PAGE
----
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This article in JEQ

  1. Vol. 39 No. 1, p. 85-96
     
    Received: Mar 20, 2009
    Published: Jan, 2010


    * Corresponding author(s): dmeals@burlingtontelecom.net
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doi:10.2134/jeq2009.0108

Lag Time in Water Quality Response to Best Management Practices: A Review

  1. Donald W. Meals *a,
  2. Steven A. Dressingb and
  3. Thomas E. Davenportc
  1. a Tetra Tech, Inc., 84 Caroline St., Burlington, VT 05401
    b Tetra Tech, Inc., 1799 Rampart Dr., Alexandria, VA 22308
    c U.S Environmental Protection Agency, Region 5, 77 W. Jackson Blvd., Chicago, IL 60604

Abstract

Nonpoint source (NPS) watershed projects often fail to meet expectations for water quality improvement because of lag time, the time elapsed between adoption of management changes and the detection of measurable improvement in water quality in the target water body. Even when management changes are well-designed and fully implemented, water quality monitoring efforts may not show definitive results if the monitoring period, program design, and sampling frequency are not sufficient to address the lag between treatment and response. The main components of lag time include the time required for an installed practice to produce an effect, the time required for the effect to be delivered to the water resource, the time required for the water body to respond to the effect, and the effectiveness of the monitoring program to measure the response. The objectives of this review are to explore the characteristics of lag time components, to present examples of lag times reported from a variety of systems, and to recommend ways for managers to cope with the lag between treatment and response. Important processes influencing lag time include hydrology, vegetation growth, transport rate and path, hydraulic residence time, pollutant sorption properties, and ecosystem linkages. The magnitude of lag time is highly site and pollutant specific, but may range from months to years for relatively short-lived contaminants such as indicator bacteria, years to decades for excessive P levels in agricultural soils, and decades or more for sediment accumulated in river systems. Groundwater travel time is also an important contributor to lag time and may introduce a lag of decades between changes in agricultural practices and improvement in water quality. Approaches to deal with the inevitable lag between implementation of management practices and water quality response lie in appropriately characterizing the watershed, considering lag time in selection, siting, and monitoring of management measures, selection of appropriate indicators, and designing effective monitoring programs to detect water quality response.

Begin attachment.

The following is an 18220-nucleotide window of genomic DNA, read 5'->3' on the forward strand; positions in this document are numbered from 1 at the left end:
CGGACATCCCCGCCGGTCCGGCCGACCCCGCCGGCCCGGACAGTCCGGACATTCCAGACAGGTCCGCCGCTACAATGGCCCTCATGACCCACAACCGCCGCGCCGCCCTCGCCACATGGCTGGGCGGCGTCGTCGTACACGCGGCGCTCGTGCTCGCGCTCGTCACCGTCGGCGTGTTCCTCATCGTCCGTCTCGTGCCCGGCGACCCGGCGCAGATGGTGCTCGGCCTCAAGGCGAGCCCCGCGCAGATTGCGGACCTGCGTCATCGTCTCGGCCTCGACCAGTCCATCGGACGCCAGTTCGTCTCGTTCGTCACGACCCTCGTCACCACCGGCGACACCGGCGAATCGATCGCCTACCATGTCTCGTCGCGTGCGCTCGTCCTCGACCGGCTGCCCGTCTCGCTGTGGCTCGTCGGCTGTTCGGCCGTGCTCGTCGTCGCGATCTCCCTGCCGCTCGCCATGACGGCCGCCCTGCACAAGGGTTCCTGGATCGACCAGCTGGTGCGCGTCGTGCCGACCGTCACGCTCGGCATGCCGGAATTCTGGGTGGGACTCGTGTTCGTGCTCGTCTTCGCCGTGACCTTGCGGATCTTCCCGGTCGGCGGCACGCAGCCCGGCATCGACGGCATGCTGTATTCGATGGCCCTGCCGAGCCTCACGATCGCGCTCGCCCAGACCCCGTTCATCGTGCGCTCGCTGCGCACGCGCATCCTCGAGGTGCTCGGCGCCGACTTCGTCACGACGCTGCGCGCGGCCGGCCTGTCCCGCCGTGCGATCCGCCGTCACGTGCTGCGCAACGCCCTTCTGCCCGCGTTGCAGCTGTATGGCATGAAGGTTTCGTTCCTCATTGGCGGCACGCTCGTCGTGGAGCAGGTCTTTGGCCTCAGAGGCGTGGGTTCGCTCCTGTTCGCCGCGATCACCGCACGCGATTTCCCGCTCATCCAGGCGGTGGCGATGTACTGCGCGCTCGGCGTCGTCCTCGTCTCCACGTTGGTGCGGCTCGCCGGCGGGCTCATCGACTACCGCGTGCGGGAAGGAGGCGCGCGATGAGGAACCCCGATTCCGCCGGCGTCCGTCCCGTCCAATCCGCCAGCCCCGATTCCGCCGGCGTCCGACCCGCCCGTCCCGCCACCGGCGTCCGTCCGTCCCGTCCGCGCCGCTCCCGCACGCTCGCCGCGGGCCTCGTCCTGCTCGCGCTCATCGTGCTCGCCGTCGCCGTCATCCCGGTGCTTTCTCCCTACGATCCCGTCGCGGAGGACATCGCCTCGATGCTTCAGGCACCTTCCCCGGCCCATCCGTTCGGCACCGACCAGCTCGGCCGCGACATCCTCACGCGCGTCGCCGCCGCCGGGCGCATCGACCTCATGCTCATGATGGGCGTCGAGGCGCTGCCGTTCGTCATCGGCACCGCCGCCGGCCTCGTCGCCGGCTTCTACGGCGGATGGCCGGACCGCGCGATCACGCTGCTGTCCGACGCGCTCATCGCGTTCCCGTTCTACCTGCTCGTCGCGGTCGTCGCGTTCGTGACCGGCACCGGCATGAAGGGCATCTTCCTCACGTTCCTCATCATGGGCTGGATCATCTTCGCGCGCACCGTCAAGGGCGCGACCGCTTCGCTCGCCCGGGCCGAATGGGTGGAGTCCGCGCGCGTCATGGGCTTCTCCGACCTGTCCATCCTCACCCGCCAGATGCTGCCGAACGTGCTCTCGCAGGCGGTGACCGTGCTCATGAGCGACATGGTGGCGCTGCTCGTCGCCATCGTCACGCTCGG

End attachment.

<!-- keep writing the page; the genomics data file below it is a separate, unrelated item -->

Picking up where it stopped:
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Copyright © 2010. American Society of Agronomy, Crop Science Society of America, Soil Science SocietyAmerican Society of Agronomy, Crop Science Society of America, and Soil Science Society of America